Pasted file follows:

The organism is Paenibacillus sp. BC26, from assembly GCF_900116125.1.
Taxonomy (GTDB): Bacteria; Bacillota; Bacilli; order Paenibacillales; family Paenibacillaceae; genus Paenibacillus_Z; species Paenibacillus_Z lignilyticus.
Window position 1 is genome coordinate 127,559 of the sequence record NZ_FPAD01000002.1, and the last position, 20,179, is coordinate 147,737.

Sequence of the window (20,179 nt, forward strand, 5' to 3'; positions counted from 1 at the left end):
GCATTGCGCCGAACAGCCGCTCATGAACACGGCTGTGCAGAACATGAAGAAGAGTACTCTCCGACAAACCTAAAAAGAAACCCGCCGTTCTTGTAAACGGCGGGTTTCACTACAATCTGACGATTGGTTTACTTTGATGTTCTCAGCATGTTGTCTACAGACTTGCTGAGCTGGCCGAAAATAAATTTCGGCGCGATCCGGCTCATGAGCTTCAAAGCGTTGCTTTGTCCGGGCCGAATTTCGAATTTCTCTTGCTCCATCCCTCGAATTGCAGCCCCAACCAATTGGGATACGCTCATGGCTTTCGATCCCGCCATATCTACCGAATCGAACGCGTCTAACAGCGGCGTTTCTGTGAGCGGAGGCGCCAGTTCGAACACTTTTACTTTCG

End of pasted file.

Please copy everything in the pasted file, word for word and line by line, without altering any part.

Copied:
The organism is Paenibacillus sp. BC26, from assembly GCF_900116125.1.
Taxonomy (GTDB): Bacteria; Bacillota; Bacilli; order Paenibacillales; family Paenibacillaceae; genus Paenibacillus_Z; species Paenibacillus_Z lignilyticus.
Window position 1 is genome coordinate 127,559 of the sequence record NZ_FPAD01000002.1, and the last position, 20,179, is coordinate 147,737.

Sequence of the window (20,179 nt, forward strand, 5' to 3'; positions counted from 1 at the left end):
GCATTGCGCCGAACAGCCGCTCATGAACACGGCTGTGCAGAACATGAAGAAGAGTACTCTCCGACAAACCTAAAAAGAAACCCGCCGTTCTTGTAAACGGCGGGTTTCACTACAATCTGACGATTGGTTTACTTTGATGTTCTCAGCATGTTGTCTACAGACTTGCTGAGCTGGCCGAAAATAAATTTCGGCGCGATCCGGCTCATGAGCTTCAAAGCGTTGCTTTGTCCGGGCCGAATTTCGAATTTCTCTTGCTCCATCCCTCGAATTGCAGCCCCAACCAATTGGGATACGCTCATGGCTTTCGATCCCGCCATATCTACCGAATCGAACGCGTCTAACAGCGGCGTTTCTGTGAGCGGAGGCGCCAGTTCGAACACTTTTACTTTCG